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RIF: Reading is Fundamental

 
 
Erin doing that thing with his fingers
RIF: Reading is Fundamental
by Erin Billy - Wednesday, May 18, 2016, 7:18 PM
 

Hi, all. Erin here. As you know, I teach some of the writing courses here at TestMagic. And, along with a couple of key staff members, including Linda, Nelson, and Eva, design and create the curriculum for the writing classes.

Reading is important! (Says Erin from TestMagic)


There's one thing that I tell people frequently: IT IS VERY IMPORTANT TO READ. (Some would say no kidding!) Think of reading as brain exercise--just as you would go to the gym to exercise or run around Lake Merced to stay in shape, you should read (and read a lot) to make your mind sharper.

As some of you know, our writing classes emphasize four key areas: reading, writing, grammar, and vocabulary. Each is important in different ways, and skill in each area progresses differently. Reading is important because it gives you new information of course, but good writing stretches the limits of your thinking a bit; over time, this effect can be quite significant.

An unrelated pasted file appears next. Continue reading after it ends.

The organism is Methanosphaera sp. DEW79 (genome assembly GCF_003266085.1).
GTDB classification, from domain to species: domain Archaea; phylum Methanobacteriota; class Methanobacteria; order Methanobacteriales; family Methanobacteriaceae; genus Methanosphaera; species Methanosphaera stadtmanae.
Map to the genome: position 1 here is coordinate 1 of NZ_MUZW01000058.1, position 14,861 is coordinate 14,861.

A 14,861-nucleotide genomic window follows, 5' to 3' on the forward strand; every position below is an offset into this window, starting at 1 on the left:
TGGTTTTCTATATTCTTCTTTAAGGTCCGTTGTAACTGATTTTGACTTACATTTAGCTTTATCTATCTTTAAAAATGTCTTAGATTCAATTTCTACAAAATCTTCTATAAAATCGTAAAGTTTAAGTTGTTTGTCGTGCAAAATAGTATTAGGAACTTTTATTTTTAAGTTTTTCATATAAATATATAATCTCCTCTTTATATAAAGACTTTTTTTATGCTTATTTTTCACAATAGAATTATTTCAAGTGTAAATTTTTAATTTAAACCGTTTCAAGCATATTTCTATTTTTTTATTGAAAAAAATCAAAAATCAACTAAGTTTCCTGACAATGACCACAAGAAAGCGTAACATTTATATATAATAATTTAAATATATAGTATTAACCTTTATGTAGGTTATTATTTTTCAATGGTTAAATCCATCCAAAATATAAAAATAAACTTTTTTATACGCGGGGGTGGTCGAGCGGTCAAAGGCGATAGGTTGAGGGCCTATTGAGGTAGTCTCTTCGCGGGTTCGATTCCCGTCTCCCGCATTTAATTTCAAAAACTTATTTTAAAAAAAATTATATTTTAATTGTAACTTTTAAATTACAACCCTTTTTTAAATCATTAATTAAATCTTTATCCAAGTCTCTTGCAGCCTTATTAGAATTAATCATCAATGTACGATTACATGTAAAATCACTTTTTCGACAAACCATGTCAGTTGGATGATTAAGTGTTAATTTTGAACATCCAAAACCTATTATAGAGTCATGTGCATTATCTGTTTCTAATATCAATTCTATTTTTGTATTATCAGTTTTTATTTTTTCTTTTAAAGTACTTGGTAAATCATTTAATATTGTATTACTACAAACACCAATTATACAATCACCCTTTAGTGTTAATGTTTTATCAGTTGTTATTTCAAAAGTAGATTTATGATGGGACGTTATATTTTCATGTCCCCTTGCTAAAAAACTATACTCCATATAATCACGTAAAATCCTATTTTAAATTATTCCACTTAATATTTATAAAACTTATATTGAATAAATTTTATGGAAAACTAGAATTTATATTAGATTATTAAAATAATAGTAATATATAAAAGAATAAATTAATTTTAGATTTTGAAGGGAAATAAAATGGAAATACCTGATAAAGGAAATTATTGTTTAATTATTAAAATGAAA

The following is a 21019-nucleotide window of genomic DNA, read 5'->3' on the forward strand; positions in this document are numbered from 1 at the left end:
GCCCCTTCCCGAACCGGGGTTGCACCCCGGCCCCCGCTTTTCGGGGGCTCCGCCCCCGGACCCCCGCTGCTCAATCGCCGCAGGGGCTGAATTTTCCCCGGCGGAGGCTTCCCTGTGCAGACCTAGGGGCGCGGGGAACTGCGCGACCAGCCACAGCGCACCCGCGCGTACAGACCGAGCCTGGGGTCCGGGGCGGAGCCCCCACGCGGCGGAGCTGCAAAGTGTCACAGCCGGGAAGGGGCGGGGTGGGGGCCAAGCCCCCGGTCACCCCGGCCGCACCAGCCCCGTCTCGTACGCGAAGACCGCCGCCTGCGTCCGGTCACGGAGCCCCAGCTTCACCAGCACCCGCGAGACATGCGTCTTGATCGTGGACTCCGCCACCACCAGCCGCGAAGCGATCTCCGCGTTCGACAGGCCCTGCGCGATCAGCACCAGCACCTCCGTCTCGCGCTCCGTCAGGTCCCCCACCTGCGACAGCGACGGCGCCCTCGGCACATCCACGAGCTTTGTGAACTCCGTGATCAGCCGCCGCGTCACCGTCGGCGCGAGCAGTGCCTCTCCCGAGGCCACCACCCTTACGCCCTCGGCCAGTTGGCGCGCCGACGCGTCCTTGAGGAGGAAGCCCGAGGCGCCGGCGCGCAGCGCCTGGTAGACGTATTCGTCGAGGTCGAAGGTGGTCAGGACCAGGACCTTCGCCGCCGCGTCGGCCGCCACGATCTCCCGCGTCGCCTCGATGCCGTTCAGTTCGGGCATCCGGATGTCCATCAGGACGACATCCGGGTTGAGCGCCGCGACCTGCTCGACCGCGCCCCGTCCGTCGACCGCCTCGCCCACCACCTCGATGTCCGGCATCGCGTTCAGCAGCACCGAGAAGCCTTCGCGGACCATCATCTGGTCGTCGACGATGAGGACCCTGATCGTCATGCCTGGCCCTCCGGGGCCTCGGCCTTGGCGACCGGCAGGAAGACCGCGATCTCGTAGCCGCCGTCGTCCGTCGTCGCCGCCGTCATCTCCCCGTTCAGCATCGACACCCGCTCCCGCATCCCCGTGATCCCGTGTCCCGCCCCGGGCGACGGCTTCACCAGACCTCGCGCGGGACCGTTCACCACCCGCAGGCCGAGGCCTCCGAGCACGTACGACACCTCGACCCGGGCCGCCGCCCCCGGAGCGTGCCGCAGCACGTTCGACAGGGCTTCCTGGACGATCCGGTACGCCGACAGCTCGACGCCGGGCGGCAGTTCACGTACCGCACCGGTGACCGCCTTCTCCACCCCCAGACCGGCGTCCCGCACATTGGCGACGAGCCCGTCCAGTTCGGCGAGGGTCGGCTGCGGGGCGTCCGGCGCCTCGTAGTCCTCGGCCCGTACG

Writing, of course, is generally thought of as the most difficult skill to master (of the four mentioned), but it is also extremely important--being able to write well reflects an ability to think well, which of course is vital to any kind of meaningful success (by many measures). Grammar and vocabulary are also very important, but in different ways--grammar reflects how a language is put together and vocabulary represents the myriad Lego-like blocks that we construct our ideas with; with the right vocabulary, we can create almost any thinkable idea. But without the right words, we get lost or left behind.

But one of the important things to remember is that all these skills are interrelated; you cannot truly meaningfully improve all four independently (with the possible exception of some fundamental grammar). So, if you want to be a good writer, you should be a good reader; if you want to improve your vocabulary, you should read; if you want to improve your grammar or become familiar with more advanced grammatical structures, you should read.

And I just want to note that it seems to be a rule that if you write about how important it is not to make grammar mistakes, then you will make one.